The first chapter is entitled “The Monster,” referring to his father, and spells out very clearly the young Nathanson’s relationships with his Jewish Canadian physician father and his family. “We would take long walks together, he and I, and he would fill my ears with poisonous remarks and revanchist resolutions concerning my mother and her family and. I remained his weapon, his dummy, until I was almost seventeen years old, when I-as-he rebelled and told him I would no longer function as his robotic surrogate assassin.” About his sister, “her mental health destroyed, her physical health intact but–to her befuddled mind–suspect, her children rebellious, fallen in with bad company and truant, my sister killed herself one sunny August morning with an overdose of a powerful sedative.” Regarding himself, “And l? I have three failed marriages and have fathered a son who is sullen, suspicious but brilliant in computer science.”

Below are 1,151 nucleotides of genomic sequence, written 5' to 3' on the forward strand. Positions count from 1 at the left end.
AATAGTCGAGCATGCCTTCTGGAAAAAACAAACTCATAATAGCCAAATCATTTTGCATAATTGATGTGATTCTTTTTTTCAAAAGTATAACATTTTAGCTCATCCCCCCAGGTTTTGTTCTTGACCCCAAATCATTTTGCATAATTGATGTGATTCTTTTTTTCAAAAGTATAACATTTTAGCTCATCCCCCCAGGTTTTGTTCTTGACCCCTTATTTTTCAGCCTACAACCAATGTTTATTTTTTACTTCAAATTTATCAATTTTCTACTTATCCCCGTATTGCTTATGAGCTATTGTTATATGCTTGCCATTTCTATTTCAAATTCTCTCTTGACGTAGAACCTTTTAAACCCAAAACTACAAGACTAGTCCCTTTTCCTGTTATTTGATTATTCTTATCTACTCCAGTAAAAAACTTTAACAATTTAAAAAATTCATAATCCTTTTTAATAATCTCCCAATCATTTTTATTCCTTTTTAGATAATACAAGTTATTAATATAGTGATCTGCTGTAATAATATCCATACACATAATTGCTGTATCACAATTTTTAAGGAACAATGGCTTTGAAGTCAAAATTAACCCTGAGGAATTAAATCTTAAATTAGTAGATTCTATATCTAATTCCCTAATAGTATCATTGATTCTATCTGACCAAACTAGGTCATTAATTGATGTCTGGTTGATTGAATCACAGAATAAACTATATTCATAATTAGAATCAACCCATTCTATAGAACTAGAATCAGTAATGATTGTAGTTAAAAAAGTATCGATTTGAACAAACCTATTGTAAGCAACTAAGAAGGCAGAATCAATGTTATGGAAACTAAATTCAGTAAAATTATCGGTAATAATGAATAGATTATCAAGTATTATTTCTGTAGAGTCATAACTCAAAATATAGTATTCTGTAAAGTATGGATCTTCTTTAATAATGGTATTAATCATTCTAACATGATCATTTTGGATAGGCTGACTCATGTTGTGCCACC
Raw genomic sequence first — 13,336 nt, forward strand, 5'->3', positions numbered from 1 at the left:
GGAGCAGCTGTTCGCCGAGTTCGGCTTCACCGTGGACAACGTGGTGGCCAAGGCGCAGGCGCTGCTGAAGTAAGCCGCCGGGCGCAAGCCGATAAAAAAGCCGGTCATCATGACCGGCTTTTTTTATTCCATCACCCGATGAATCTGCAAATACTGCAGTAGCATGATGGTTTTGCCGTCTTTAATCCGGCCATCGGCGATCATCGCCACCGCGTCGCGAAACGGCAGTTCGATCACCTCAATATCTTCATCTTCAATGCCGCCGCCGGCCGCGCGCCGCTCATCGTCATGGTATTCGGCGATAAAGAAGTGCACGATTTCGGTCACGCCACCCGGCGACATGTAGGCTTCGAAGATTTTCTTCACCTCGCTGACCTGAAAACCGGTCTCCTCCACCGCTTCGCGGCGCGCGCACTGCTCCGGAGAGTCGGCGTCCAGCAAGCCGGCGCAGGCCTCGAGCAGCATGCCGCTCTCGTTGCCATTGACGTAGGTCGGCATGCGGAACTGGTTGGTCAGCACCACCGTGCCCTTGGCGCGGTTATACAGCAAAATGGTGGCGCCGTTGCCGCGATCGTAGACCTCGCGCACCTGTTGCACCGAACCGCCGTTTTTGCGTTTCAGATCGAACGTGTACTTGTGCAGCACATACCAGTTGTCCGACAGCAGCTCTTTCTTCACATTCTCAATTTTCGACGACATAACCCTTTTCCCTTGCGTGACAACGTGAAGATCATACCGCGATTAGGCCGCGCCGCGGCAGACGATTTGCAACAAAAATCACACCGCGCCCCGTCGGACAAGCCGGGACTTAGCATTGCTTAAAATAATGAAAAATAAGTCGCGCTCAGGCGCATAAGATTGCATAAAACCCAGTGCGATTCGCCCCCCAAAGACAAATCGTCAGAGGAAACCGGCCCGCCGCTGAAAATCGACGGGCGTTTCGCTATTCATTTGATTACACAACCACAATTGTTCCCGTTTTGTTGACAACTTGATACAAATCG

In one of the final chapters of the book, entitled “To the Thanatoriums” he prophesies about what Pope Paul VI presaged so clearly in his Encyclical Humanae vitae, that once the respect for human life at its inception is lost the way will lead inevitably to euthanasia. “Drawing largely from my experience with a similar brand of pagan excess I predict that entrepreneurs will set up multiple small, discreet infirmaries for those who wish, have been talked into, coerced into, or medically deceived into death…. But that will only be the first phase. As the thanatoria flourish and expand into chains and franchised operations, the accountants will eventually assume command, slashing expenses and overheads as competition grows. The final streamlined, efficient, and economically flawless version of the thanatorium will resemble nothing so much as the assembly line factories that abortion clinics have become and–farther on down the slope–the ovens of Auschwitz.”